Honors US II Themes Project 2012 Description: US II Historical

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Honors US II
Themes Project 2012
Description:
US II Historical theme projects are designed to provide the student with analytic skills and factual
knowledge necessary to deal critically with problems in American history related to the study of US
government & economics. The study of a variety of topics in fields such as economic history, social
history, political history, and diplomatic history tied to the study of political science gives the student the
skills necessary to arrive at informed conclusions based on past & present reason.
Objectives:
1. To give students a grounding in the subject matter of history.
2. To enable students to use these series of historical problems or topics to analyze current
political problems and issues.
3. To give students practical experience in striking a balance between factual knowledge and
critical analysis.
4. To develop critical thinking skills through encouraging students to think conceptually about the
American past and then use systematic, analytical decision making skills to discus and solve
present political problems.
5. To compare the historical time period with the concepts of political science and intertwine
economic precepts into the thesis development of projects.
Method of Presentation: Each month students will be presented with a specific time period. Students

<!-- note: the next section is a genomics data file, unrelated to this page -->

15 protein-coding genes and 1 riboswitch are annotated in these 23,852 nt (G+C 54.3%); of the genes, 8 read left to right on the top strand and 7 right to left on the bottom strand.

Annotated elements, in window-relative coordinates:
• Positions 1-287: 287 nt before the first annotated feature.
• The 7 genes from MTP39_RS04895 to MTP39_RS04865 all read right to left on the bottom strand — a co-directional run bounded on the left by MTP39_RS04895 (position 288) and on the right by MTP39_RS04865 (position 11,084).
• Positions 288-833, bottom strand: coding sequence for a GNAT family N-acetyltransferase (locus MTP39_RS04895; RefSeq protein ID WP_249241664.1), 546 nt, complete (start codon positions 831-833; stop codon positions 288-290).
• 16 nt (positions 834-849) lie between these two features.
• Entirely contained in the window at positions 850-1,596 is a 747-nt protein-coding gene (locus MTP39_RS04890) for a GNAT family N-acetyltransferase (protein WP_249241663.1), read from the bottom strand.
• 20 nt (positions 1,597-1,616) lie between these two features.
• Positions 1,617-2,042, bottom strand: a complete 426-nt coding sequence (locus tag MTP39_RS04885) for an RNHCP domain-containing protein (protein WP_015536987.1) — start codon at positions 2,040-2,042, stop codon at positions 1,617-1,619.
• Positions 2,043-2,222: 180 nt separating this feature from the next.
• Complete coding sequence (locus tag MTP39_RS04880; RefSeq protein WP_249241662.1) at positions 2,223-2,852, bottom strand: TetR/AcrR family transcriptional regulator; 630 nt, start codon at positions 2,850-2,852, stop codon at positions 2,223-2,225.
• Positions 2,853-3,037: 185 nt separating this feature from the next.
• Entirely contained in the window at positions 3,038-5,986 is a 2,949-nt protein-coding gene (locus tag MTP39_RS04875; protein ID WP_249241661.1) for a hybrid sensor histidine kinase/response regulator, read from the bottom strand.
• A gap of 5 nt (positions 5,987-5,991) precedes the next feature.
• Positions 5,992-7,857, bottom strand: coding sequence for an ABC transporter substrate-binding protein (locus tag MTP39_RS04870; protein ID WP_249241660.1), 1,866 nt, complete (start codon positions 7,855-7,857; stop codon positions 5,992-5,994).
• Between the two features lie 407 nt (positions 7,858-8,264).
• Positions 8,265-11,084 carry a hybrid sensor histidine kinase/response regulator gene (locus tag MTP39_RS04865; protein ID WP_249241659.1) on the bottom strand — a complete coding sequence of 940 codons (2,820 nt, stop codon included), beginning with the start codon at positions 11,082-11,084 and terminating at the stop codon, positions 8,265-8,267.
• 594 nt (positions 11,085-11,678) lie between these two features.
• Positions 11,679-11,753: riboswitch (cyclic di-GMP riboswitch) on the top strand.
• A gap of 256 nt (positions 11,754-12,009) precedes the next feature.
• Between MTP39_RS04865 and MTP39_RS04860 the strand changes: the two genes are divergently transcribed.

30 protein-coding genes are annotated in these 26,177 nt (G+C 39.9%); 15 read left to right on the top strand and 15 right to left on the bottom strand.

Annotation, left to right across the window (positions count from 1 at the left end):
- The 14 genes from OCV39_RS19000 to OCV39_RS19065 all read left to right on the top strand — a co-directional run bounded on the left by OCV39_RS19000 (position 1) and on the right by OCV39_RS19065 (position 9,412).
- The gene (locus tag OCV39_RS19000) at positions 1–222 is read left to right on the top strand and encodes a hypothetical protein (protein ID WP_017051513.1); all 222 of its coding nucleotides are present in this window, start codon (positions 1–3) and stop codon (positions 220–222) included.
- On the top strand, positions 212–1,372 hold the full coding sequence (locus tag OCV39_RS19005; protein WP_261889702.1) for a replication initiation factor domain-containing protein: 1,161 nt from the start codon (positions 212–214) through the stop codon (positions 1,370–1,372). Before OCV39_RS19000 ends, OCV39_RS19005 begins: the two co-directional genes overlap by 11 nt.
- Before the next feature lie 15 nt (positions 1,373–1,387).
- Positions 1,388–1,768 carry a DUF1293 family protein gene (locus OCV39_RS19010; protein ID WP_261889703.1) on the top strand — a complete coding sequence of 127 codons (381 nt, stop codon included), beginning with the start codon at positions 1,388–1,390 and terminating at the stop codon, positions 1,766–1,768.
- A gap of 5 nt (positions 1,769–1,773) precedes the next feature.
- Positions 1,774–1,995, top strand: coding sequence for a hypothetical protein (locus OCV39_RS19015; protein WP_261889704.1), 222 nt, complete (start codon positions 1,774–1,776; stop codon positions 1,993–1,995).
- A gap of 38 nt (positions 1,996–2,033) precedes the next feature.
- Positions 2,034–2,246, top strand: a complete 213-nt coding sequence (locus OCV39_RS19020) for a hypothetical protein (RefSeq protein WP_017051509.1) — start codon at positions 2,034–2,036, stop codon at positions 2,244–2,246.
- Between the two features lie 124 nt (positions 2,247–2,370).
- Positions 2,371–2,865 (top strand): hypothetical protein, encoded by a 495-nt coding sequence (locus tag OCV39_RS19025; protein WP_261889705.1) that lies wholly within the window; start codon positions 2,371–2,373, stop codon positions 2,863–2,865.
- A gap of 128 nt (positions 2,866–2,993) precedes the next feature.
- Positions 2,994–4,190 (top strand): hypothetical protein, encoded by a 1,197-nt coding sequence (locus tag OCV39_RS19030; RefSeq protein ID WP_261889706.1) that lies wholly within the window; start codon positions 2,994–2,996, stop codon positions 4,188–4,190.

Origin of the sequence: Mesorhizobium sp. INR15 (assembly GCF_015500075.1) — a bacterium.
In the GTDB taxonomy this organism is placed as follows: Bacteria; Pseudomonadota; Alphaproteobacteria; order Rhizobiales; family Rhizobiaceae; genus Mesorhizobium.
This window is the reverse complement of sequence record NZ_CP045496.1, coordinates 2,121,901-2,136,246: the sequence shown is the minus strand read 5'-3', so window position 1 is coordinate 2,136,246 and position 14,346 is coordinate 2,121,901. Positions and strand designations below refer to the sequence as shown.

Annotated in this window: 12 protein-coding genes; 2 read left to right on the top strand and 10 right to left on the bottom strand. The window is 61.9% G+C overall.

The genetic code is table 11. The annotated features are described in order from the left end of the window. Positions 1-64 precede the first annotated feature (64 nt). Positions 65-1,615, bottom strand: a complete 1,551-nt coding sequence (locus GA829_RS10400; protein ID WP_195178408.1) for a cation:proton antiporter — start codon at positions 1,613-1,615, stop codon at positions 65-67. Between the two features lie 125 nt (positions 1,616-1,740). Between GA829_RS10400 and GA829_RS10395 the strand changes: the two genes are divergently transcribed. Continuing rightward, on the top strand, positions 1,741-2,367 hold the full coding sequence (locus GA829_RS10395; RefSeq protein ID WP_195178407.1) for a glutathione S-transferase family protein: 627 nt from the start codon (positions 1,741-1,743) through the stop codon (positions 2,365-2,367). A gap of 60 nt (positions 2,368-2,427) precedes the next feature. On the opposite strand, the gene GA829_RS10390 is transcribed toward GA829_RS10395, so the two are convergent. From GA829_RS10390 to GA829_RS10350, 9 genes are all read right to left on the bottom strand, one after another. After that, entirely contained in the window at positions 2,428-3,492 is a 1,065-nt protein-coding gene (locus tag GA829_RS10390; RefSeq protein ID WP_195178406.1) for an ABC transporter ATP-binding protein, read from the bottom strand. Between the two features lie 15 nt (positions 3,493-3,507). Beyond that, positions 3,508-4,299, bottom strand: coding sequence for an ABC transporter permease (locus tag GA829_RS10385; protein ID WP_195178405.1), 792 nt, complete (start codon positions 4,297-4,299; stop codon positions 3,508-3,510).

will spend the entire month studying, researching Themes within the time period and compiling the
information in an Essay.
February- Industrialism 1870-1890
March– Expansion 1870-1910
Monthly Themes could include:
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Change/ Transformation
Political/Presidential Election
Reform
Religion
War & Diplomacy
Industrialism 1870-1890
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Transportation revolution-Railroads
Effects of technological development Market economy
National politics and the influence of corporate power
Social & Class Structure changes-workers and the work place
Immigration & migration-the changing face of America
Labor & Unions
Social Darwinism-Social Gospel
Urbanization-the lure of the city
City problems and machine politics
Intellectual & cultural movements
Utopian communities
Popular entertainment
Presidential Elections
Social & Class Structure
Origins of the ‘New South’
Expansionism 1880 -1910
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Development of the West
Expansion of Western Railroads
Competitors for the West: miners, ranchers, homesteaders, and Native Americans
Government policy toward American Indians
Indian Wars & treaties
Gender, race & Ethnicity in the far West
Spanish American War & Diplomacy
Political & economic Expansion
Latin American Relations-central America
US emergence as a World Power- sail of the Great White Fleet
Open Door Policy in China
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